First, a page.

On December 21st , 2019—a day classified as “catastrophic” on the fire risk index—a massive bushfire reached Blackheath’s doorstep. It had already burned nearly half-a-million hectares to the north of the Bells Line of Road terrain, then down through the Grose Valley.
At 11:00am the Rural Fire Service website, ‘Fires Near Me’, posted a new outbreak, positioning its location marker right in the middle of the Campbell Rhododendron Gardens.
From a distance this fire appeared to be further away, maybe on Ridgewell Road, but conditions were deteriorating rapidly and all attention was now focussed on the major line of fire-attack—the extremity of Hat Hill Road/ Pulpit Rock Road.
Many residents evacuated their homes on the advice of authorities, and throughout Saturday night the town, amidst dense smoke, was a scene of frenzied fire-fighting activity in a number of areas.
Then came a report that the Rhodo ‘Conifer Garden’ area was ablaze, but without verification due to access restrictions.
Extent of the Fire
On Monday morning everything in the Gardens seemed quiet again and Committee members and some Monday volunteers were able to venture onto the fire-ground to assess the situation.
Fortunately, they found the ‘Conifer Garden’ area was intact, with the conifers unscathed, but almost all the large tract of native bush on the north side of the valley and the service road was severely burned.
The fire had extended all the way from the swamp at the eastern end and out to Ridgewell Road on the north-western perimeter. There was still much live fire activity in the burnt area, with tree trunks smouldering or flaming and ember beds alive on the ground.
Surveying the Damage
Sadly, it was discovered that most of the rhododendrons in the Species and the Quota areas had been destroyed, as had some plantings between the developed and the native areas on the north side of the creek.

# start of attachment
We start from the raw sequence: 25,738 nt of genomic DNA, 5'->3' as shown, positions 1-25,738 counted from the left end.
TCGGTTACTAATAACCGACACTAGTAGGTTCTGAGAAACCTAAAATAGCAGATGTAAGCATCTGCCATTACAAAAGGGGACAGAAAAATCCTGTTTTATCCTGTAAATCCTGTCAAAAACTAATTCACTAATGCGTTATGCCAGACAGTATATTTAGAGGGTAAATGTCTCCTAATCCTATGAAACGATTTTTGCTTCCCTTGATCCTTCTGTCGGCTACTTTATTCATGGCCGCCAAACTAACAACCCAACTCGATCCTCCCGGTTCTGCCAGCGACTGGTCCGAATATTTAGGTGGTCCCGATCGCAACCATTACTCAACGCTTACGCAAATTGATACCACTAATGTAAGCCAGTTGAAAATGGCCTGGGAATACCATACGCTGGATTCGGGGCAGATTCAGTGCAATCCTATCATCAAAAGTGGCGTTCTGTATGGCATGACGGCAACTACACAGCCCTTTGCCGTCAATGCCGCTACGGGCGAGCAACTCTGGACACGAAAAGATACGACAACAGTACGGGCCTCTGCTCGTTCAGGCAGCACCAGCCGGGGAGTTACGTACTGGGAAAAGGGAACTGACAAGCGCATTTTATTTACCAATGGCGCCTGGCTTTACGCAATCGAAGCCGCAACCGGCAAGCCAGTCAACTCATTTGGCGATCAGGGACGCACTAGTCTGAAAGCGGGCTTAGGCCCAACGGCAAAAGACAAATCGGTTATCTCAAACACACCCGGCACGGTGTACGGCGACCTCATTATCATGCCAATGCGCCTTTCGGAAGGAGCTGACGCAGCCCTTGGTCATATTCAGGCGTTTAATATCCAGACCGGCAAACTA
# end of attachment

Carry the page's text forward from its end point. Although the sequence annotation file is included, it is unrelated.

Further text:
Even part of the swamp was damaged, due to ignition of methane gas which the area emits. On the positive side, the high canopy of the gum trees remained minimally affected through this destructive inferno, and the firefighters had prevented the blaze from crossing the valley to the main developed Gardens area, saving the Lodge and other buildings.
At last, the native area of the Campbell Rhododendron Gardens has received a major hazard-reduction burn! However, it’s unplanned happening certainly was far more dramatic than anyone ever anticipated. Occurring as it did, in the midst of the lead-up to Christmas and 2020 celebrations, there is little that can be achieved immediately.
The Committee will meet with the Gardens’ Supervisor on January 6th 2020, when they will conduct a thorough review of the damage, and set in motion a remediation strategy.
Although the native area will recover reasonably quickly, reconstruction of the affected plantings north of the creek will be a long-term process.
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